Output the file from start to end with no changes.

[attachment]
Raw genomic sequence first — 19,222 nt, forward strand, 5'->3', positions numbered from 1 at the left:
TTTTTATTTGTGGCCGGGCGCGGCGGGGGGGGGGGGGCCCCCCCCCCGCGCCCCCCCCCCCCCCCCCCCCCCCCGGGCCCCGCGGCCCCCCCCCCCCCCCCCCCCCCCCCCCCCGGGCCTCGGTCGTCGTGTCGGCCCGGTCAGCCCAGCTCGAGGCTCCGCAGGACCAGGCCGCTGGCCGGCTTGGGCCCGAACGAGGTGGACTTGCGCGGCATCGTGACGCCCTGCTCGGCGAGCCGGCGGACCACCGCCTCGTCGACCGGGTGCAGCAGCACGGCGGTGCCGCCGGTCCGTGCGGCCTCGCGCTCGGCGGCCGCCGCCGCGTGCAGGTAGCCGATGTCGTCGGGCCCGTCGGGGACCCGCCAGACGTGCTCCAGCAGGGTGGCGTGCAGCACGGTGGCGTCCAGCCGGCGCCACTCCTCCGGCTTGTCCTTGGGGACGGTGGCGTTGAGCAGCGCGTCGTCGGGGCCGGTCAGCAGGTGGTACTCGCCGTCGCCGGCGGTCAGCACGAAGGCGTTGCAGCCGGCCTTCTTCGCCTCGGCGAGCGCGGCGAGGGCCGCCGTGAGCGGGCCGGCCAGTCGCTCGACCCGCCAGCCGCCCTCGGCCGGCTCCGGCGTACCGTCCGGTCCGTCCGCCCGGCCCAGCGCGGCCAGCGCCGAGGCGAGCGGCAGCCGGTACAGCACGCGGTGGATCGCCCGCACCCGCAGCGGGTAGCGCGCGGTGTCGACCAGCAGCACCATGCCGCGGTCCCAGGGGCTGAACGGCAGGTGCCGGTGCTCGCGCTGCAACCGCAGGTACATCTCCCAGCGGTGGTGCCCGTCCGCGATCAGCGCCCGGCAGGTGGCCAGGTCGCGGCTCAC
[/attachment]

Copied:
Raw genomic sequence first — 19,222 nt, forward strand, 5'->3', positions numbered from 1 at the left:
TTTTTATTTGTGGCCGGGCGCGGCGGGGGGGGGGGGGCCCCCCCCCCGCGCCCCCCCCCCCCCCCCCCCCCCCCGGGCCCCGCGGCCCCCCCCCCCCCCCCCCCCCCCCCCCCCGGGCCTCGGTCGTCGTGTCGGCCCGGTCAGCCCAGCTCGAGGCTCCGCAGGACCAGGCCGCTGGCCGGCTTGGGCCCGAACGAGGTGGACTTGCGCGGCATCGTGACGCCCTGCTCGGCGAGCCGGCGGACCACCGCCTCGTCGACCGGGTGCAGCAGCACGGCGGTGCCGCCGGTCCGTGCGGCCTCGCGCTCGGCGGCCGCCGCCGCGTGCAGGTAGCCGATGTCGTCGGGCCCGTCGGGGACCCGCCAGACGTGCTCCAGCAGGGTGGCGTGCAGCACGGTGGCGTCCAGCCGGCGCCACTCCTCCGGCTTGTCCTTGGGGACGGTGGCGTTGAGCAGCGCGTCGTCGGGGCCGGTCAGCAGGTGGTACTCGCCGTCGCCGGCGGTCAGCACGAAGGCGTTGCAGCCGGCCTTCTTCGCCTCGGCGAGCGCGGCGAGGGCCGCCGTGAGCGGGCCGGCCAGTCGCTCGACCCGCCAGCCGCCCTCGGCCGGCTCCGGCGTACCGTCCGGTCCGTCCGCCCGGCCCAGCGCGGCCAGCGCCGAGGCGAGCGGCAGCCGGTACAGCACGCGGTGGATCGCCCGCACCCGCAGCGGGTAGCGCGCGGTGTCGACCAGCAGCACCATGCCGCGGTCCCAGGGGCTGAACGGCAGGTGCCGGTGCTCGCGCTGCAACCGCAGGTACATCTCCCAGCGGTGGTGCCCGTCCGCGATCAGCGCCCGGCAGGTGGCCAGGTCGCGGCTCAC